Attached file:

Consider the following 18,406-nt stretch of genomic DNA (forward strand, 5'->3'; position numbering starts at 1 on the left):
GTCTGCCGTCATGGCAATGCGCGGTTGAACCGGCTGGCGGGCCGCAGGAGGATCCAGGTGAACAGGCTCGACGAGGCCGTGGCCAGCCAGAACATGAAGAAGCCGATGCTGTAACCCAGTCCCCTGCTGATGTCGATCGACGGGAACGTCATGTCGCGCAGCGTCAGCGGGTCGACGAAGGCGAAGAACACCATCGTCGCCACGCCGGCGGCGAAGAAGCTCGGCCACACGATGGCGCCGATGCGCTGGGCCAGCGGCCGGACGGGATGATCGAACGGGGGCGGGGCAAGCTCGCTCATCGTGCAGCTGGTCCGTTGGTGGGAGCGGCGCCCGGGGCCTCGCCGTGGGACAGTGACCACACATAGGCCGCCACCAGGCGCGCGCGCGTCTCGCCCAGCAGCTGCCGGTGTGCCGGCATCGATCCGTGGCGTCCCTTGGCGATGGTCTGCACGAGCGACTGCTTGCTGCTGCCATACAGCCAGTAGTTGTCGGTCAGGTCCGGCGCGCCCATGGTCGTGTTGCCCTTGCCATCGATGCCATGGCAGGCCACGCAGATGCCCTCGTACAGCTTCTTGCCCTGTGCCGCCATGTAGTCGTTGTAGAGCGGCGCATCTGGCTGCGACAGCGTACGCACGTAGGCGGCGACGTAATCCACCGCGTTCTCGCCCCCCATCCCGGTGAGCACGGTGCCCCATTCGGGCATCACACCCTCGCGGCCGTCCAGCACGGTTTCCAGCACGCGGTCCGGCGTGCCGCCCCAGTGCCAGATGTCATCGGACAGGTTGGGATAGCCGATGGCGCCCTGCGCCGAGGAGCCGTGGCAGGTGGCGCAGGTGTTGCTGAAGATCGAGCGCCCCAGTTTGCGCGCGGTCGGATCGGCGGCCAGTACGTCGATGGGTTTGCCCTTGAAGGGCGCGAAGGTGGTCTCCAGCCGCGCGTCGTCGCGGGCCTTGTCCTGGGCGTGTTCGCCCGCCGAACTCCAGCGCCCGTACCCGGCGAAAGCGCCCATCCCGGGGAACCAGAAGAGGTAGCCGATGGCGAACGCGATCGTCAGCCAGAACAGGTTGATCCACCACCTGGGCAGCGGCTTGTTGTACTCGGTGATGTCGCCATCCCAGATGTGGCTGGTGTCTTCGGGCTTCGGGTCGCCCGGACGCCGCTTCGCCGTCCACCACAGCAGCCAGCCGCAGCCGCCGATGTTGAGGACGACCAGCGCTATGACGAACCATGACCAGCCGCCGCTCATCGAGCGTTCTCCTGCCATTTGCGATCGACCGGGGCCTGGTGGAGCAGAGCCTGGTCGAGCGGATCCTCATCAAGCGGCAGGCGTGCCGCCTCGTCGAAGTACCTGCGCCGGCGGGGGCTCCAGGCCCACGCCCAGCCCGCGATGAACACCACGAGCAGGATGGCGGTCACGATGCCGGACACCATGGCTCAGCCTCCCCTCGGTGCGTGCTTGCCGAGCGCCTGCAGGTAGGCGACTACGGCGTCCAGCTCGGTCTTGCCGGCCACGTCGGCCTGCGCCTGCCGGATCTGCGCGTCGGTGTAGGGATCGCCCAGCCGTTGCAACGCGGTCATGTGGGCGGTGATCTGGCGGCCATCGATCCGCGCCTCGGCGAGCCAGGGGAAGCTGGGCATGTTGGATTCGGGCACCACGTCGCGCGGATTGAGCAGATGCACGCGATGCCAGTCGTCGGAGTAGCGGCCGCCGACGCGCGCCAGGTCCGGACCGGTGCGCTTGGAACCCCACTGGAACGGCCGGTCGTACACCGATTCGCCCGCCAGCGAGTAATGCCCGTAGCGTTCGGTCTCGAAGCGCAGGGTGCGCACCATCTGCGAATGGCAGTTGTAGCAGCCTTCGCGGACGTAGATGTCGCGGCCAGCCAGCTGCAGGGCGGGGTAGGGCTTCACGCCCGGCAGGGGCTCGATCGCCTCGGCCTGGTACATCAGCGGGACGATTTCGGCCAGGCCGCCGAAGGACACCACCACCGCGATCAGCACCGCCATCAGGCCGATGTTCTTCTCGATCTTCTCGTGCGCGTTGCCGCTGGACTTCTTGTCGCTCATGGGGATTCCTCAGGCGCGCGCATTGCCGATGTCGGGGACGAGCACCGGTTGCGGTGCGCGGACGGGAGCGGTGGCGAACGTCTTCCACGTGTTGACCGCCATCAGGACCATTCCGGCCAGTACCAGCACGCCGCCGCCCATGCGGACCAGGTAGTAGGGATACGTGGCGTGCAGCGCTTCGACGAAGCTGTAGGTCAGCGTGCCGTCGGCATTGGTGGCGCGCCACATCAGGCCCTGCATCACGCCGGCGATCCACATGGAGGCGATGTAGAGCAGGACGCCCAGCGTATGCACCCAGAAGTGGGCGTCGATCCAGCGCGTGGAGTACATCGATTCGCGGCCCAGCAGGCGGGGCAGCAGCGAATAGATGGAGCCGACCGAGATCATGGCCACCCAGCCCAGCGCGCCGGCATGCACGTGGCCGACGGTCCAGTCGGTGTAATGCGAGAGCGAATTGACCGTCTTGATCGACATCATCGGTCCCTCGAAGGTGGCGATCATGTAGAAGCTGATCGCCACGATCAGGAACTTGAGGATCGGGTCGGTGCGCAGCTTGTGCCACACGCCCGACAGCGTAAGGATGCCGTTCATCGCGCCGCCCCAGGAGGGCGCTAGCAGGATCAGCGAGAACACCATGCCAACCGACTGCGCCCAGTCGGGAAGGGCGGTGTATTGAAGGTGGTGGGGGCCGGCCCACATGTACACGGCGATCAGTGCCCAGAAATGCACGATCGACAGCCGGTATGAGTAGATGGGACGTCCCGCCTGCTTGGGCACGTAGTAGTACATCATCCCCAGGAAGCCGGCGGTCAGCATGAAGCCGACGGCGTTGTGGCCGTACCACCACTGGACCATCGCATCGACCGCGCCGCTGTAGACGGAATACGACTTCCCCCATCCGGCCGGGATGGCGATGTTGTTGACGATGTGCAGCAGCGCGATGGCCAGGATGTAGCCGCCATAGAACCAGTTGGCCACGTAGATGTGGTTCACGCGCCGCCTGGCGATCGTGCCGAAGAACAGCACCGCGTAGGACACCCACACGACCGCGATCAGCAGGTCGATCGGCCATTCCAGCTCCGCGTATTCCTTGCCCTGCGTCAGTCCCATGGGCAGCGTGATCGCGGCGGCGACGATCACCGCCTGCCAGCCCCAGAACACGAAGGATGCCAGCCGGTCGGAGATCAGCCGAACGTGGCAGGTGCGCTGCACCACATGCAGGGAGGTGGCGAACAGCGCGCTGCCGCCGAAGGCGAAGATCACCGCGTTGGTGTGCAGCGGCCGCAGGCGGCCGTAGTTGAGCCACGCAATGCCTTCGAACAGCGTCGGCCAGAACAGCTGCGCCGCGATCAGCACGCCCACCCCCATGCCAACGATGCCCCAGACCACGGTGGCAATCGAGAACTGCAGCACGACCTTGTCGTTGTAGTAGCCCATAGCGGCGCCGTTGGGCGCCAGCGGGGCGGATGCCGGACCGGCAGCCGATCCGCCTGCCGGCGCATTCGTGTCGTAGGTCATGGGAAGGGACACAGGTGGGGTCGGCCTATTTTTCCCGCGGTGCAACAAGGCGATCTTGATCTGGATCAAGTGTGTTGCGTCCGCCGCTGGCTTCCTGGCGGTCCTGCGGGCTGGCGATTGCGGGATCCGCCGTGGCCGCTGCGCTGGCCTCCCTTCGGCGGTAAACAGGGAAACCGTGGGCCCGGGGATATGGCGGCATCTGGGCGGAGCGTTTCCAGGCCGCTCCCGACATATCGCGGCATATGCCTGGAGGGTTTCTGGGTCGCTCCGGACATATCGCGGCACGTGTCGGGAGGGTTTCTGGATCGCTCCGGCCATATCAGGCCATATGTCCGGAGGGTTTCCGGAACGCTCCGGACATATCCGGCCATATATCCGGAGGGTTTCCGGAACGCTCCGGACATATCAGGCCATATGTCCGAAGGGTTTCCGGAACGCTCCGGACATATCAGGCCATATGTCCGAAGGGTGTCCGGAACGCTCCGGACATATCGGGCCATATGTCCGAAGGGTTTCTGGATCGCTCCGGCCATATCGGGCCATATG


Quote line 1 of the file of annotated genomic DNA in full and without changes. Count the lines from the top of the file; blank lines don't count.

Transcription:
Consider the following 18,406-nt stretch of genomic DNA (forward strand, 5'->3'; position numbering starts at 1 on the left):